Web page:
I was given all this encouragement to loosen up in the studio and play with different materials and colours. So I started experimenting with painting behind glass and reversing the image as well as looking at ways to use the gallery space. The content in that show was about celebrating that I had found a bridge into my half-Filipina heritage. By going over there I met a whole bunch of crew my age who were also experimenting with portraying their cultural identity.
Part of her practice involves extensive journal writing, an element which sometimes makes its way into her exhibitions. Developing the journals in the artwork is a way of processing the varied experiences of life, from dreams and thoughts to events and memories. By incorporating them in her work Azin transforms the difficult-to-process emotions of everyday life.
- Geography of Nostalgia: Bridging the Past and Present with Filipino artist Issay Rodriguez – in conversation – February 2017 – Art Radar speaks to emerging Filipino artist Issay Rodriguez about her artistic practice on the occasion of her latest solo exhibition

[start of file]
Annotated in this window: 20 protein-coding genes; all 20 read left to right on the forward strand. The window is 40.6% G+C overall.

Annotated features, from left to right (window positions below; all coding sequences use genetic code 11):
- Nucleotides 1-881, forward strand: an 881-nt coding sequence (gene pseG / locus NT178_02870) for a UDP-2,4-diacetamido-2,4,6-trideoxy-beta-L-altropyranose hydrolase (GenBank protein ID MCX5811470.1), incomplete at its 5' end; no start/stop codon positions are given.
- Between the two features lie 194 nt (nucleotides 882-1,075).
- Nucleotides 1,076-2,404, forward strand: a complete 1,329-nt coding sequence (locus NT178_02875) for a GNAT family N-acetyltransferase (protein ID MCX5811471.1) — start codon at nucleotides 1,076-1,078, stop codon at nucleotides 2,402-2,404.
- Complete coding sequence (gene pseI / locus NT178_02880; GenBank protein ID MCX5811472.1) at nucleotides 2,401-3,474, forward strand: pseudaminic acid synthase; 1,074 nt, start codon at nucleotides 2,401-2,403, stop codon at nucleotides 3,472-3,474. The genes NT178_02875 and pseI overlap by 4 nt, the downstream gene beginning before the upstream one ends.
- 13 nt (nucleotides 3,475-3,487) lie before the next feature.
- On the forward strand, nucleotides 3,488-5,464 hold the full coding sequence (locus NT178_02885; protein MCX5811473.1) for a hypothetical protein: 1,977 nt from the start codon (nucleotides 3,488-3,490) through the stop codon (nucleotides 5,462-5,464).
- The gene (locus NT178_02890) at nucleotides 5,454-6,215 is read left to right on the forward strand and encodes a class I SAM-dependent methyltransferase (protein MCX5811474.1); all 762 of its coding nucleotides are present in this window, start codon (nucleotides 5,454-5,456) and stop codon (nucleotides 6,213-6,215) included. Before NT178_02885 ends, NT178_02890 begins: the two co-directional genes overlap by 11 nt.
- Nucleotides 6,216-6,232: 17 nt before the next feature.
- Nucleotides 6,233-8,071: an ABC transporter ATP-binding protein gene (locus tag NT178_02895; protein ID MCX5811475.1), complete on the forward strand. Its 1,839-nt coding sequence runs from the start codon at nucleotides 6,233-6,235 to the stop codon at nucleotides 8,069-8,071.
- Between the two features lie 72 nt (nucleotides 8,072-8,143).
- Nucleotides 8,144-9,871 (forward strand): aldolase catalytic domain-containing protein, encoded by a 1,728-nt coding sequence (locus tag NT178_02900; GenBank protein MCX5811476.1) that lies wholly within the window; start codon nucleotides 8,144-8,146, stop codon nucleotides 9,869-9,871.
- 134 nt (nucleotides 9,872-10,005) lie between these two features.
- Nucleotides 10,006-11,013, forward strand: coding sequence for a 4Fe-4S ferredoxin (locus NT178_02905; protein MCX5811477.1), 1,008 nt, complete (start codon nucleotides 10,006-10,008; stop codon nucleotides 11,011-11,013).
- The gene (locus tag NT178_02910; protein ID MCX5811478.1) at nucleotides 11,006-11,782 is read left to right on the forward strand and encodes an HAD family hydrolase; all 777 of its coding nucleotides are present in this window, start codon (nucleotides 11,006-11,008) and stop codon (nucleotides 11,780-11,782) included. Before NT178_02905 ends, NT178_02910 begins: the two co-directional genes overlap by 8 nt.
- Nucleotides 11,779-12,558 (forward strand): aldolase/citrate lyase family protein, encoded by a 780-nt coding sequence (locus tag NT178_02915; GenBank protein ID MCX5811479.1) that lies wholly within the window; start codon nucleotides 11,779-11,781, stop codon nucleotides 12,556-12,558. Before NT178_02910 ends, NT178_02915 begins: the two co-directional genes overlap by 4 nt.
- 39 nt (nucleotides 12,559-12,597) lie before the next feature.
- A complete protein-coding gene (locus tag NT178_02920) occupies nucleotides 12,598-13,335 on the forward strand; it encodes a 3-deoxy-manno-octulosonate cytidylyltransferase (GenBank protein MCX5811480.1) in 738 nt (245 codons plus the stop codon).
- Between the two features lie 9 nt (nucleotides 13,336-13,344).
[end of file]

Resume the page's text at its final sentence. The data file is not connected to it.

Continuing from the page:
- “Tales of Our Time”: Chinese contemporary art at the Guggenheim New York – January 2017 – “Tales of our time” presents Generation X’s perspectives on place and history at the Guggenheim New York until 10 March 2017
- “Yellow Peril”: Australian artist Eugenia Lim at Sydney’s Artereal Gallery – October 2016 – Eugenia Lim’s current exhibition explores the impact of mining and immigration on the Australian identity
- Vanghoua Anthony Vue: finding a place between Hmong and Australian cultures – October 2016 – Art Radar catches up with artist Vanghoua Anthony Vue to talk about the influences of biculturalism in his work
- Kabul Art Projects: 6 Afghan artists to know now – August 2014 – Art Radar picks six exciting Afghan artists featured at the German-based Kabul Art Projects